Data analysis and software development

Advanced, multimodal brain data collection and analysis

Gathering insightful information on the brain and its disease states.

Research and development within the multiple neuro modalities at the Wyss Center, including devices, biology and radiology, are increasingly generating larger and more complex datasets.

Our team seeks to extract useful information about the brain in health and disease from these datasets, using statistical models, algorithms and machine learning.

The goal is to uncover trends and patterns towards the development of earlier diagnoses and therapies with higher probability of positive clinical outcomes. 

Harnessing multi-modal data for systematic development and discovery

Large, integrated datasets from implantable and wearable monitoring devices, radiological imaging, transcriptomics, brain circuit mapping and other biological approaches, provide an unprecedented opportunity to uncover a wealth of insights and predictive patterns that can impact the fields of diagnostics, healthcare management and therapeutics.

Key focus areas in data analysis and software development

  • Design and implement computational tools critical to our understanding of large, brain datasets.
  • Develop scientific software tools that fit seamlessly into clinical workflows and patient-specific frameworks.
  • Create file harmonizing software to allow processing of a wide range of data types and formats.
  • Build and implement novel algorithms and real-time (or off-line) data processing software for brain-computer interface applications, long term brain monitoring, forecasting and management of acute events.
  • Develop computational tools in line with medical regulatory requirements and effective deployment in clinical settings.
  • Derive novel insights into complex clinical disorders such as epilepsy and Parkinson’s disease.

“An unprecedented quantity, quality and reliability of data is currently being generated by novel neurotechnologies, including the ones we develop at the Wyss Center. This is expected to enable digital biomarker identification and unparalleled insights into disease. Our goal is to use these insights in order to improve diagnostics, therapies and care for patients with neural disorders.”

Artificial intelligence for neural signal decoding

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A collaboration between the Wyss Center, University of Geneva/Unit of anatomy, and TU Dresden/Center for Systems Biology Dresden is exploring efficient algorithms for image-based biology with large datasets. The team has focused on new algorithms to reduce the memory footprint and accelerate analysis of very large datasets acquired in our microscopy facility, in real time. Known as pAPRica, the innovative computational imaging pipeline reduces the memory and compute costs of light-sheet microscopy data by about 100x, and it can scale to process PetaByte-sized datasets. Fluorescent image of a large human brain sample acquired using pAPRica. Credit: Wyss Center / Lamy lab – Human Brain Mapping project / TU Dresden / MPI-CBG / CSBD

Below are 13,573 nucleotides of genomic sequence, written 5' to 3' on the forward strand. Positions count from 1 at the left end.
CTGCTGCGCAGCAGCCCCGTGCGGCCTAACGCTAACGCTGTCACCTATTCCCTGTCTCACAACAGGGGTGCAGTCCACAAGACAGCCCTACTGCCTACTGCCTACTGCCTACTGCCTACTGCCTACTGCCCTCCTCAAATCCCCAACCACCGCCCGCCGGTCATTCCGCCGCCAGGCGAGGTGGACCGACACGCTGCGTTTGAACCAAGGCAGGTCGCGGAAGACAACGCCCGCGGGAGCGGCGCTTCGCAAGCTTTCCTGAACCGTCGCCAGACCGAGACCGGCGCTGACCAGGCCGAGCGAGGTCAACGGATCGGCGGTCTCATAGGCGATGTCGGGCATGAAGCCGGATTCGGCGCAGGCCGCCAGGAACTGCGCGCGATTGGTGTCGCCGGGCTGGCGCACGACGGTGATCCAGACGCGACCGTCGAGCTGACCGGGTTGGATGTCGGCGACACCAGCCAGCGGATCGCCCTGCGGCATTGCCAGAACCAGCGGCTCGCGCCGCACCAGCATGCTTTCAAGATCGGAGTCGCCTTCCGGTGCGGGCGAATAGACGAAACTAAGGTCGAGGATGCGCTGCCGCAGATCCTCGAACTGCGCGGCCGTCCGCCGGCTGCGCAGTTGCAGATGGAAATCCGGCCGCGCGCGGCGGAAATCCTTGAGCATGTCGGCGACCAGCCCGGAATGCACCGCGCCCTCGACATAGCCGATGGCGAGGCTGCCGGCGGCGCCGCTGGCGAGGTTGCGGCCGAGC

Maxim Andersen, MSc

Software Engineer in Neuroengineering Applications

Kyuhwa Lee, PhD

Machine Learning Scientist

Mackenzie Mathis, PhD

Collaborator, EPFL

Sébastien Pernecker, MSc

Embedded Software Engineer

Janir Ramos da Cruz, PhD

Data Scientist

Jules Scholler, PhD

Photonics and Software Engineer

Aleksander Sobolewski, PhD

Staff Neuroscientist

Jonas Zimmermann, PhD

Senior Project Lead - Senior Neuroscientist
A new Wyss Center - University of Geneva collaboration aims to decode imagined speech directly from the brain using novel implanted electrodes and new algorithms.


Software Engineer in Bioimaging, Jules Scholler, describes what it's like to work at the boundary of biology, optics and computer science. The ‘in conversation’ series features members of the Wyss Center community discussing their work, their collaborations and imagining the future.


Project will push the boundaries of real-time brain-to-speech decoding with artificial intelligence algorithms and a miniaturized, wireless device.


Two-year study paves the way for new technologies for people with severe paralysis


Early clinical study will assess safety and feasibility of the Epios™ subscalp recording leads in epilepsy patients



Real-time neural signal processing platform
Towards an intelligent software tool for neuro-radiologists
Patient lying inside a medical scanner in hospital
Brain mapping: Uniting multi-scale brain data to reveal disease mechanisms